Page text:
Which Is Best for Your Baby: Wooden Bassinet, Cradle or Crib?

Which is Best for Your Baby
Which is Best for Your Baby

Choosing the right baby bed for your newborn can seem like a daunting task. There are several different options to choose from, all with their own sets of advantages and disadvantages.

The choice between wooden bassinet, cradle, and crib can be one of the most difficult. Of course, every mom has their own preference – but if you know exactly what to expect from each, you can make the best-informed decision for the newest little member of your family.

Now, you might be asking yourself the following questions:

  • Which is the safest?
  • Which is the most appropriate for which age group?
  • Which will put my baby to sleep the fastest?
  • Which will give my baby the most amount of rest?

Here, we’ll take you through the ins and outs of each of these options.

Let’s kick things off with the Wooden Bassinet.

Option #1: Wooden Bassinet

What is it? Wooden bassinets are essentially smaller, basket-shaped cribs. Bassinets can also come in non-wooden materials, for example, wicker. Depending on the make of the product that you purchase, they can come with a hood or legs.

What ages are they for? Typically, bassinets are used for newborn babies in the 1-4 month age bracket.

Why choose a bassinet? If you’re looking to share a room, or a bed, with your newborn, bassinets are the perfect solution. They’re great for co-sleeping, and they’re super light and compact. Unlike the cradle and crib, bassinets are portable. You are able to pick them up easily and move them to any room in your home. Bassinets are also easier to lift newborns in and out of when compared to cribs or cradles. They’re also the cheapest option of the three, and this is likely due to their smaller size.

Tips for Purchasing a Bassinet:

1. Keep your baby’s size and weight in mind when making the buy. Many makes of bassinet will advertise the size and weight bracket of the babies they fit. Make sure you’re buying the right one.

2. You’ll want to buy a new one instead of buying a second hand to ensure the right fit for your child.

3. You’ll also want to invest in a newer model. Bassinets are also frequently changing their safety regulations, so doing research into the model you’re purchasing is key.

What are the drawbacks of purchasing a bassinet? Remember, bassinets are suitable for newborns in the 1-4 month age bracket. Bassinets are grown out of quickly. If you’re looking for something that’ll last a little longer, you might want to make another investment.

Option #2: Cradles

What is it? The cradle is the halfway point between the bassinet and the crib. It’s bigger than the bassinet (and a lot heavier), and smaller than a crib.

What ages are they for? Cradles are great for newborns but, depending on their size, they’re also suitable for your children as they outgrow the four and five-month mark. The deepest cradles are appropriate for eight-month olds, but of course, this depends on the make. After eight months, the cradle will likely be outgrown. Cradles can only hold children up to 20 or 30 pounds max.

Why choose a cradle? There are many different marks of cradle available for buyers. The “rocking” feature that is typically attributed to cradles can be a huge bonus here – it can put babies to sleep faster and easier. Cradles can be installed in one place or, like bassinets, they can be portable. The cradle is going to last a lot longer than a bassinet due to its larger size and capability of holding more weight.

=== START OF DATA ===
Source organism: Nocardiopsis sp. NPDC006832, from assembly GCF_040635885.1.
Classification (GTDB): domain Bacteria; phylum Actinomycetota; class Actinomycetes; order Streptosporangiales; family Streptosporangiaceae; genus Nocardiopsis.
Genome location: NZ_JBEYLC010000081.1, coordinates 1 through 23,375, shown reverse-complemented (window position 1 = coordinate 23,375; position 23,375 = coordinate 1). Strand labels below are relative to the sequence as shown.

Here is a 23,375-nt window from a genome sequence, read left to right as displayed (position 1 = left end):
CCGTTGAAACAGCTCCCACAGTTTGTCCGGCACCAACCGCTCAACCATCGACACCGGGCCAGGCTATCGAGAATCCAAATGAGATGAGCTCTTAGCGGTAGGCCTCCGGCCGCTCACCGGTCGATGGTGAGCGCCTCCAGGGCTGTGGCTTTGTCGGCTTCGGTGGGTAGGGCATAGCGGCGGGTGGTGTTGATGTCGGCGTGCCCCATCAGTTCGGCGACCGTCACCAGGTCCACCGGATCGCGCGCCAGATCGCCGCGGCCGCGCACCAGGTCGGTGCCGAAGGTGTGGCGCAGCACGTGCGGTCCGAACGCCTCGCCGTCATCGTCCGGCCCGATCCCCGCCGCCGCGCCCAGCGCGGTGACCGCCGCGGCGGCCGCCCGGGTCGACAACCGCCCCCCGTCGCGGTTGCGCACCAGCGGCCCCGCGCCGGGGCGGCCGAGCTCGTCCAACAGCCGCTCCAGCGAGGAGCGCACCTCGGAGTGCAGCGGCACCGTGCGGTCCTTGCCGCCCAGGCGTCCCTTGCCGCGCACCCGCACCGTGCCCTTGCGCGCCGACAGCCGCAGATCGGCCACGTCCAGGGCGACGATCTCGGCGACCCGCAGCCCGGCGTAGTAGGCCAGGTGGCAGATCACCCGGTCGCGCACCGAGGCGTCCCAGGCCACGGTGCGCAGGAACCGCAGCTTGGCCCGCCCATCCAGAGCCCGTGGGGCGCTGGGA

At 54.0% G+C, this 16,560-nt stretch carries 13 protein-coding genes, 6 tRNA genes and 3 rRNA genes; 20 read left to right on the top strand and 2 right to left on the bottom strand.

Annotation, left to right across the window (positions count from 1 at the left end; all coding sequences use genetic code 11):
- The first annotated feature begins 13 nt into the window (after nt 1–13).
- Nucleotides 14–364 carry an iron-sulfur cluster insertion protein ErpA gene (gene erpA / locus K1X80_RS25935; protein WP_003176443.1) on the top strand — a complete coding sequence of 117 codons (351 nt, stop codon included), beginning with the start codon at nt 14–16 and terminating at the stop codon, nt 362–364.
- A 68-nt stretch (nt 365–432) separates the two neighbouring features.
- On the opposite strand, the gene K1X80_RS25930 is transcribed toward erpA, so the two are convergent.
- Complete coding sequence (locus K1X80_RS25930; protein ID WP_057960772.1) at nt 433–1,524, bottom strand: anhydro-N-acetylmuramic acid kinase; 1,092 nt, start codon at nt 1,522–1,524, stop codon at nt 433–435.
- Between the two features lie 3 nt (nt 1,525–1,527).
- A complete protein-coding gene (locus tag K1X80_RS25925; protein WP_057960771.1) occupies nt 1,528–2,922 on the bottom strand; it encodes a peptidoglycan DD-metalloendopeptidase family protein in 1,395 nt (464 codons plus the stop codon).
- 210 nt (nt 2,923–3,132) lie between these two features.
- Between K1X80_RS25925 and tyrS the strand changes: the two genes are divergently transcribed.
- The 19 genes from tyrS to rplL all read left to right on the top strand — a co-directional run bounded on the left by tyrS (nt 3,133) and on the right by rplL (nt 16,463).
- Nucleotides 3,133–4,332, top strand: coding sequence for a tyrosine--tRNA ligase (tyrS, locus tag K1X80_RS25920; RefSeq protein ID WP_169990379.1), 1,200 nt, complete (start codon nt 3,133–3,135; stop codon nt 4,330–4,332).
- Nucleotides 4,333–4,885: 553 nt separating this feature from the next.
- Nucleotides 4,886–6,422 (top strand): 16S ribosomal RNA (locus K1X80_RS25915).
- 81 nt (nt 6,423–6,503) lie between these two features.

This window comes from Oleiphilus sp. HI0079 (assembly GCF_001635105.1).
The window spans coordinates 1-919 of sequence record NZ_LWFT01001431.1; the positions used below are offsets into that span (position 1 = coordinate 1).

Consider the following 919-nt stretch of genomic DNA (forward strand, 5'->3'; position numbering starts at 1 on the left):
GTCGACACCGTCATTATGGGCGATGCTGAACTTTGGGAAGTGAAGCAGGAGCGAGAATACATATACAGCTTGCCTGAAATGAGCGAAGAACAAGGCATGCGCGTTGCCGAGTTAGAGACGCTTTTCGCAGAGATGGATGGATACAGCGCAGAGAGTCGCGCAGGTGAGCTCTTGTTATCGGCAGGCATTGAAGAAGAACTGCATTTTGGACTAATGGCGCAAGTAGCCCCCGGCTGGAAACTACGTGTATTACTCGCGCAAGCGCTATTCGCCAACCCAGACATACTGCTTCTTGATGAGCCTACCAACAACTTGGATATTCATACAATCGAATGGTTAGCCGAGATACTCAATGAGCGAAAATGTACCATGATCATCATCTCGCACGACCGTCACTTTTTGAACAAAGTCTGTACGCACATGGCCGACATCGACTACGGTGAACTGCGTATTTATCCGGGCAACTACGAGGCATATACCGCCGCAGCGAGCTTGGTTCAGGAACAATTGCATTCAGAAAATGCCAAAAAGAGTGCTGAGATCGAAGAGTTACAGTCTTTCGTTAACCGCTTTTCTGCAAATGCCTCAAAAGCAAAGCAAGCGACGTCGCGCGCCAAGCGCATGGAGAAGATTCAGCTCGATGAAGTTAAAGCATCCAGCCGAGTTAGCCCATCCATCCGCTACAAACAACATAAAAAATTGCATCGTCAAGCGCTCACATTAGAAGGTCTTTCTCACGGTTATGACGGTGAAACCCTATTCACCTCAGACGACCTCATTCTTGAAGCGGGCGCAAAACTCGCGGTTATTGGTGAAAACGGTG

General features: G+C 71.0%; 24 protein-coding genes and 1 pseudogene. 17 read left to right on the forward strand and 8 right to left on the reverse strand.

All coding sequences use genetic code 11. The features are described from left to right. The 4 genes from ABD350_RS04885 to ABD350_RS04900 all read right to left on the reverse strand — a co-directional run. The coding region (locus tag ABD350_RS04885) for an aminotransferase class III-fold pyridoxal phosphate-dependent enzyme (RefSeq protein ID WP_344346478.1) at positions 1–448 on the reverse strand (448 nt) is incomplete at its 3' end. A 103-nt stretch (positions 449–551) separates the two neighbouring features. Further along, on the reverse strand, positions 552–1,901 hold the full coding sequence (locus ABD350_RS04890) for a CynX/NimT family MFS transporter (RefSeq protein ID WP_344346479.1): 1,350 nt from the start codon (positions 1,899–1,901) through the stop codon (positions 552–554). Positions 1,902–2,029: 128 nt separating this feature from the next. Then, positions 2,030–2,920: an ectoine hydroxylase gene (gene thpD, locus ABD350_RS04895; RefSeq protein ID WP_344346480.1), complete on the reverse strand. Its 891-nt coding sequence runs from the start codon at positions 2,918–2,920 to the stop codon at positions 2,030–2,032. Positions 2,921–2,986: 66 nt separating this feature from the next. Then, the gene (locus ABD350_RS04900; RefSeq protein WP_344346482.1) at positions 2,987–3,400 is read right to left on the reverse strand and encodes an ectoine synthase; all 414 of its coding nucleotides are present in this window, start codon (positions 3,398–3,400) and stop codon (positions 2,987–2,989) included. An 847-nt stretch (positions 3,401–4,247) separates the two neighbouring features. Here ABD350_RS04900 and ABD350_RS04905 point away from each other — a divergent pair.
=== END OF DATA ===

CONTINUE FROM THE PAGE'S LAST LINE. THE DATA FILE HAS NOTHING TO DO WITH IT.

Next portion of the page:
Tips for Purchasing a Cradle:

1. You’re going to want to triple-check the cradles’ safety certifications before buying. Vintage cradles are beautiful, but they may not meet today’s safety standards. Ones to look out for are CPSC and JPMA.

2. Make sure you know what you’re getting into on the rocking end of things. Some cradles have gentle rocking features whereas others are more aggressive. Decide whether or not you will be supervising your child when they’re using the cradle, then figure out how much you’d like it to rock.

3. As with the crib and bassinet, make sure all of the bedding fits the cradle perfectly.

Why not invest in a cradle: Cradles are heavy mechanisms – especially the ones that are fixed and not meant to move. It’s not as portable as a bassinet. Furthermore, unlike bassinets, you’ll likely have to buy your own bedding as opposed to having it included in the product package.

Option #3: The Crib

What is it? A crib is one step down from a bed for a young child. Typically, cribs are wooden and (unlike the bassinet and several models of cradle) unable to be moved.

What ages are they for? Children can fit comfortably in a crib until they are just under three years of age. The “transition” from crib to bed will depend heavily on the child in question, but typically this change is made when children are between one-and-a-half and three years old.

Why purchase a crib? The best argument for the crib is as follows – out of the three options described, it’ll last the longest by far. Bassinets and cradles are outgrown, in the best cases, when a child is just under eight months. Cribs last a lot longer. If you’re not planning on buying a bassinet or cradle, and you just want to start your newborn off with a crib, it might be good to invest a bit of money in just the right product. If your baby has its own room or “nursery”, the crib (with its high walls and safety precautions) is your best bet.

Tips for Purchasing a Crib:

1. Look out for the ones with teething bars. These will stop your baby from chewing the wood and hurting themselves.

2. Look out – crib bumpers and drop-side cribs are now deemed “unsafe.”

Why not invest in a crib: They’re more expensive, a lot harder to move, and a lot heavier. But, in this case, some of the aforementioned benefits greatly outweigh the costs.